Please don't mistake my post for being a rant on race. I've just recently started posting here again after a long time away, and the last thing I want is to get banned. My point is that there needs to be some real human healing in Detroit, because the roots of its decline are human first, and economic second.

    The poor economy accelerates Detroit's decline, but I think Detroit's fall is more social, even spiritual.

  13. #13
    Cyburbian Veloise's avatar
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    Quote Originally posted by pete-rock View post
    ... I think a large chunk of Detroit's decline can be blamed on one Coleman Young....
    TIME makes that point as well.

    When CYJr was running for mayor, I had to laugh.

  14. #14
    Cyburbia Administrator Dan's avatar
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    Quote Originally posted by pete-rock View post
    Please don't mistake my post for being a rant on race. I've just recently started posting here again after a long time away, and the last thing I want is to get banned. My point is that there needs to be some real human healing in Detroit, because the roots of its decline are human first, and economic second.
    I think it's a really interesting perspective that I haven't thought about before. I've noticed that in the post-Civil Rights era, where there's a black mayor in a city that has a white majority (Wellington Webb in Denver, Byron Brown in Buffalo), race was never as front-and-center as it was with the black mayors of the 1970s and 1980s. The mayor's race tends to be of little relevance during the campaign, and plays little or no role in the administration. Pundits will claim that identity politics play a strong role in the election (blacks voting for their own, regardless of the candidate's qualifications or platform), but in older Rust Belt cities, identity politics were always part of the political scene
    Growth for growth's sake is the ideology of the cancer cell. -- Edward Abbey

  15. #15
    Cyburbia Administrator Dan's avatar
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    The police in Detroit are now ignoring traffic laws.

    Faced with dwindling resources, overcrowded prisons and much more significant crimes, Detroit police are now ignoring traffic infractions. Below, ABC News describes an incident where Detroit's police chief let someone driving without a license go with merely a warning.

    He certainly is a legitimate arrest," said Detroit police chief Warren Evans of that license-less driver. "But is it worth being out of service for an hour and a half in an area where the priority runs could be significant in that hour and a half?"
    Growth for growth's sake is the ideology of the cancer cell. -- Edward Abbey

  16. #16
    Cyburbian Veloise's avatar
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    FWIW, Warren Evans is the former Wayne County sheriff. He was one of the mayoral candidates. Long-time D tradition: new mayor replaces the top cop.

    Dave Bing (who is not collecting a salary) appointed Evans, who is going out on patrols and raids. He's administering the department, but he's not merely sitting in the office. The Freep tagged along, and reported that citizens recognized Evans and responded favorably.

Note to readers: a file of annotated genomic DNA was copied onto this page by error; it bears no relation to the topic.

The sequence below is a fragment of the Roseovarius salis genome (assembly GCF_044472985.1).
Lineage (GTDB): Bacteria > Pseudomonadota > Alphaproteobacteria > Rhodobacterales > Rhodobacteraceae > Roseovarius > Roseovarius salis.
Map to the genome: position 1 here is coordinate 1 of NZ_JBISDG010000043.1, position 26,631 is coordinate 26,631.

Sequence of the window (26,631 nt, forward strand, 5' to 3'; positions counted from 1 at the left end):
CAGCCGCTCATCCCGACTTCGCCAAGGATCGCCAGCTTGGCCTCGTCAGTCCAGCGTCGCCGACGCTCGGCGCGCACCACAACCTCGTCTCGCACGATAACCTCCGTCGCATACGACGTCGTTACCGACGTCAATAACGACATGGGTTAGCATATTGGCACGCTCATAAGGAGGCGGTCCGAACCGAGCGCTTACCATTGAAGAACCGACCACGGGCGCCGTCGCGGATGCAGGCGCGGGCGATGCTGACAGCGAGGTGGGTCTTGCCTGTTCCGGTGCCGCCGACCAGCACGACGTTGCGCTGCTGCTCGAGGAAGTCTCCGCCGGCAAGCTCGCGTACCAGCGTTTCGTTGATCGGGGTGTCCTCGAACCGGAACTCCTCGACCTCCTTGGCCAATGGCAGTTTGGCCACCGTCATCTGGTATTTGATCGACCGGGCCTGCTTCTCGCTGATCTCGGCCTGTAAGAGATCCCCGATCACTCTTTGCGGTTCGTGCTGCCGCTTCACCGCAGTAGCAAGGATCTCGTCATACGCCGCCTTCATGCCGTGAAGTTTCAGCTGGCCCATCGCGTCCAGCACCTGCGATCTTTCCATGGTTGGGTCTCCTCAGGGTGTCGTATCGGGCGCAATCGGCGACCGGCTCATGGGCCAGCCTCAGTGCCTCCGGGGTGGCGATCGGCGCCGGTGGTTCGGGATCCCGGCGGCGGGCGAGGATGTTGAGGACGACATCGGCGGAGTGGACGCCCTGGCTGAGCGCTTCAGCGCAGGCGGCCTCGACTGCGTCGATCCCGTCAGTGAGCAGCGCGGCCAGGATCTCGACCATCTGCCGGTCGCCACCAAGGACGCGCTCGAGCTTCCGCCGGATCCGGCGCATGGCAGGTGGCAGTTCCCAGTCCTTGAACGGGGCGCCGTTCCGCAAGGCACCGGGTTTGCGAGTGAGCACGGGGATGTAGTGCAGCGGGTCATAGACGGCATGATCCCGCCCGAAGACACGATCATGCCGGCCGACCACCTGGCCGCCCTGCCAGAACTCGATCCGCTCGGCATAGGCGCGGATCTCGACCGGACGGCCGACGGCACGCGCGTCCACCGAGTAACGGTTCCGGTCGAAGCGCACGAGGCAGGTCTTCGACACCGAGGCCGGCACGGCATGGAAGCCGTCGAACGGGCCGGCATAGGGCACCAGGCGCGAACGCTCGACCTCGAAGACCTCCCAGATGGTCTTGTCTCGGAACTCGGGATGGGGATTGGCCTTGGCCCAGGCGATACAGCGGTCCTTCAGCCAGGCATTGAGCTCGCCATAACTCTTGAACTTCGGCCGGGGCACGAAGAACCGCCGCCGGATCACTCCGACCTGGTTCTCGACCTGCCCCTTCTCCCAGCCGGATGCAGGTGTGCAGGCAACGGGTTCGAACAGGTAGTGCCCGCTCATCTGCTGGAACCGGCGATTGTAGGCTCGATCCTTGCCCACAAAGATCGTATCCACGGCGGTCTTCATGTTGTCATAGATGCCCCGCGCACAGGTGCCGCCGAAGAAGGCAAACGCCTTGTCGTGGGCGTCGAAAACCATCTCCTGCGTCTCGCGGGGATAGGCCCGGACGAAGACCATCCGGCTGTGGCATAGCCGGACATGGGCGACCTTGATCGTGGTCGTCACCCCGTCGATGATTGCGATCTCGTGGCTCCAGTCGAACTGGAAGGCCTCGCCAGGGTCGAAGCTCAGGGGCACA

(off in-house memory; Freep archives co$t)

  17. #17
    Cyburbian DetroitPlanner's avatar
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    Ha the coppers will never take me alive!

    Actually there are special units of the Detroit Police that do traffic enforcement. These police will write you a ticket. Other police will pull you over if they see you do something incredibly stupid or wreckless. Detroit cops are not the only police force in town, we still have state, county, and university police that have the power to write tickets.

    The whole premise of this article is wrong. If the police need to get somewhere for a pressing issue (murder, robbery, sale on donuts) they will not be looking for speeders. What makes this tough is you never know which cops are writing tickets and which ones do not, therefore I would not push your luck.

    When I read this, I immediately got a different picture in my head. Growing up, a friend of mine's father was a Police Chief under Mayor Young. This guy would drive like Axel Foley in Beverly Hills cop, blowing through red lights, slamming on brakes, gunning the engine down side streets. In short this guy ignored all traffic laws because no one was going to write him a ticket. I only got a ride from him once, that was enough.
    We hope for better things; it will arise from the ashes - Fr Gabriel Richard 1805

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    Quote Originally posted by Dan View post
    Pundits will claim that identity politics play a strong role in the election (blacks voting for their own, regardless of the candidate's qualifications or platform), but in older Rust Belt cities, identity politics were always part of the political scene
    Yes, identity politics has been the norm in older Rust Belt cities for 150 years. More specifically, ethnic politics. The ethnic transitions that took place were raucous but relatively tame compared to what happened during the Black Power days of the early '70s. In most cases, the political transition went from WASP --> Irish --> Eastern/Southern European --> African-American. While the preceding group may have had issues with the group that followed, a partnership usually formed and the latter group gained some acceptance and inclusion -- up until the early '70s Black Power period.

    Those cities that were able to elect a black mayor at that time - IMO - scored a Pyrrhic victory, because the ethnic transition pattern came to a stop once they were elected. The early '70s new black leadership was not in a mood to be conciliatory with the group they replaced politically -- they were fresh off their successes in the Civil Rights Movement. But there was no emerging group that was putting pressure on them to moderate or mature their stances (substantial Hispanic immigration was decades away from happening in the Rust Belt, if at all).